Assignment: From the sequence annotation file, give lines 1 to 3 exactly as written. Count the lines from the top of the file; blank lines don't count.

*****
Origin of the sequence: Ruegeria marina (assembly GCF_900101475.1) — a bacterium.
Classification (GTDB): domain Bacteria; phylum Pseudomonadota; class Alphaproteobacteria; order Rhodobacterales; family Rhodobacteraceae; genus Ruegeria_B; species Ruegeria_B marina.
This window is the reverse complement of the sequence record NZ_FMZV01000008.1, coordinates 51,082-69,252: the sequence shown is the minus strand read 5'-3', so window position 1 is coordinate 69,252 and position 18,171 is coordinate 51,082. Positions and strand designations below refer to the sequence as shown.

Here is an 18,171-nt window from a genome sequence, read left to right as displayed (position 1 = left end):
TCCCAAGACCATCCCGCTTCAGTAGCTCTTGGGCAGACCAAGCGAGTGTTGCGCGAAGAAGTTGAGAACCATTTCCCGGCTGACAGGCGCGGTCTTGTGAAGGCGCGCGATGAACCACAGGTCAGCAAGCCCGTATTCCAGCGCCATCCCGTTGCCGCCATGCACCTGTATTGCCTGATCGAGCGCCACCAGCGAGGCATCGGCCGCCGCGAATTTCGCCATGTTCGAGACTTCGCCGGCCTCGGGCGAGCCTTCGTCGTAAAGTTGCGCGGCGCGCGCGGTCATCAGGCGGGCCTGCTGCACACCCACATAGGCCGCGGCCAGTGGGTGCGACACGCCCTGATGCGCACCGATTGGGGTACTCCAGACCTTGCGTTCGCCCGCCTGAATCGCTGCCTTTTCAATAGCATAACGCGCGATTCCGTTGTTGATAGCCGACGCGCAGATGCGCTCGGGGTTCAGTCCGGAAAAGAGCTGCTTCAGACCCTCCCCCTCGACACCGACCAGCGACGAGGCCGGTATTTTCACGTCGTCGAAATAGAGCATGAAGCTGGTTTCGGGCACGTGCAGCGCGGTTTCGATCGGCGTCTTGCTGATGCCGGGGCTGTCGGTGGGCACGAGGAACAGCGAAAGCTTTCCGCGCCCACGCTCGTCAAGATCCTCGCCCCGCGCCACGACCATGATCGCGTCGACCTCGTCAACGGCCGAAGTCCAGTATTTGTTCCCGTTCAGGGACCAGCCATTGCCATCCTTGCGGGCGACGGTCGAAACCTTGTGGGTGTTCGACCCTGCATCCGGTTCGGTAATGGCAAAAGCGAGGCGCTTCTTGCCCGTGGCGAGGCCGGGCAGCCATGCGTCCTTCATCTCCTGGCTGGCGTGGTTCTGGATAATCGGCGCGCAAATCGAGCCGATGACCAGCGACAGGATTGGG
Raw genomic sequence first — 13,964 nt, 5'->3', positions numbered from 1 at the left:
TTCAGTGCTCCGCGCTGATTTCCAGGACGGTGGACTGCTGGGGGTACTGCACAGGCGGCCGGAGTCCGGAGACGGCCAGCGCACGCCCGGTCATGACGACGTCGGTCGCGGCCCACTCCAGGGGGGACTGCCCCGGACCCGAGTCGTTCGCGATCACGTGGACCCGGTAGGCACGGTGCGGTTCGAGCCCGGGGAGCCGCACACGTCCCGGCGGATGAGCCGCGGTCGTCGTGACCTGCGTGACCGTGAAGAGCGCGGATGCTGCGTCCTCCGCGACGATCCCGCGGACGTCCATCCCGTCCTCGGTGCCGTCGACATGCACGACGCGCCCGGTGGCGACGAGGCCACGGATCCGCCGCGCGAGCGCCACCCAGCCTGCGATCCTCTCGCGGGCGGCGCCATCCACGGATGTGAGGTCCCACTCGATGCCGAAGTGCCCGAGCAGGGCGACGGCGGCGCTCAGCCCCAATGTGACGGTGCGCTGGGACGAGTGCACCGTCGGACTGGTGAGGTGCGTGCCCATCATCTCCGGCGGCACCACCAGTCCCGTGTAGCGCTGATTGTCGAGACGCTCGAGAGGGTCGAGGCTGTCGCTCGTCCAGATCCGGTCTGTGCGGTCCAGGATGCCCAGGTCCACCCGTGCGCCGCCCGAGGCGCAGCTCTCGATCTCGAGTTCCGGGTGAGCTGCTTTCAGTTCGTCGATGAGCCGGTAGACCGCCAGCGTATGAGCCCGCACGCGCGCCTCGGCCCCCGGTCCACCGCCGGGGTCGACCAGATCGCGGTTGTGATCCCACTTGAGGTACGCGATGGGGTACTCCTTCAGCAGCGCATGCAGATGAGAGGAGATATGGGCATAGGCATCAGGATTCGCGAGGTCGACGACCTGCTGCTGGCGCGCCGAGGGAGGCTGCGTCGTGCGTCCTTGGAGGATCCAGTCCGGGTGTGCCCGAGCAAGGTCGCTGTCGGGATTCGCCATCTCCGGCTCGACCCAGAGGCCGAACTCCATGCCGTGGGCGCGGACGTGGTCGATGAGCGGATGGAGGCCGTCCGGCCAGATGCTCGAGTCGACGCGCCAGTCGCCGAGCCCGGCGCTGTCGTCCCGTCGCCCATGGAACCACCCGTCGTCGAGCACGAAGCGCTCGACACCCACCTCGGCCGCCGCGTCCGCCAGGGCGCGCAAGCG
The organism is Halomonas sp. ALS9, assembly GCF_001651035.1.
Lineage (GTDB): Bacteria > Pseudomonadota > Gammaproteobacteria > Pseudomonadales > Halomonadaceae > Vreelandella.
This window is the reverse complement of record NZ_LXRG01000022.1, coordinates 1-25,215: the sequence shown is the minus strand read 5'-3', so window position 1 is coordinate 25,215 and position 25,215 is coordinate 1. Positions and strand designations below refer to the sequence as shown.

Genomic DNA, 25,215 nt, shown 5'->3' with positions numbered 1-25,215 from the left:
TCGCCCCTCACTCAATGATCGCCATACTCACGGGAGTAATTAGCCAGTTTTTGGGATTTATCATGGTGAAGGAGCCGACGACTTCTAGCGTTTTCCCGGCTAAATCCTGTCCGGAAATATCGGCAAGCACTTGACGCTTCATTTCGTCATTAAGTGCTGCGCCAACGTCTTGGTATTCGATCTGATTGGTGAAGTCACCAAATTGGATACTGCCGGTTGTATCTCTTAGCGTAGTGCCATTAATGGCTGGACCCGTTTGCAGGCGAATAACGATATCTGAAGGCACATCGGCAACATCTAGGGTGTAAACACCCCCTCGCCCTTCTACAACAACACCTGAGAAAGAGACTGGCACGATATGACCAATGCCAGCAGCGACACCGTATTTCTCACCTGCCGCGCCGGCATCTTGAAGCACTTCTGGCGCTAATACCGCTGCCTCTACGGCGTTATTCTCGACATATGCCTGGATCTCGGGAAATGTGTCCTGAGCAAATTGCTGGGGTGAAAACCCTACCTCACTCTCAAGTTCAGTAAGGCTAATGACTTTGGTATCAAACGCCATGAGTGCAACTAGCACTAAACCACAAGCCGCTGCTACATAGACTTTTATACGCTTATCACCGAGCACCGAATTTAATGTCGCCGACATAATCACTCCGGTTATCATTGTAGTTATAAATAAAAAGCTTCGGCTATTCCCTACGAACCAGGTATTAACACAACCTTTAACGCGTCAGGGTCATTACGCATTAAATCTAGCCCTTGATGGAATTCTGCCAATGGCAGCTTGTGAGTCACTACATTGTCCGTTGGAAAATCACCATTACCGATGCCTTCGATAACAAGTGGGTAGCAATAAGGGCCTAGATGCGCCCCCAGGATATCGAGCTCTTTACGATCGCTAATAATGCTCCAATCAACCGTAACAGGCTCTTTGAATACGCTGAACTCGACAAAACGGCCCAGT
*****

Origin of the sequence: Ruegeria marina (assembly GCF_900101475.1) — a bacterium.
Classification (GTDB): domain Bacteria; phylum Pseudomonadota; class Alphaproteobacteria; order Rhodobacterales; family Rhodobacteraceae; genus Ruegeria_B; species Ruegeria_B marina.
This window is the reverse complement of the sequence record NZ_FMZV01000008.1, coordinates 51,082-69,252: the sequence shown is the minus strand read 5'-3', so window position 1 is coordinate 69,252 and position 18,171 is coordinate 51,082. Positions and strand designations below refer to the sequence as shown.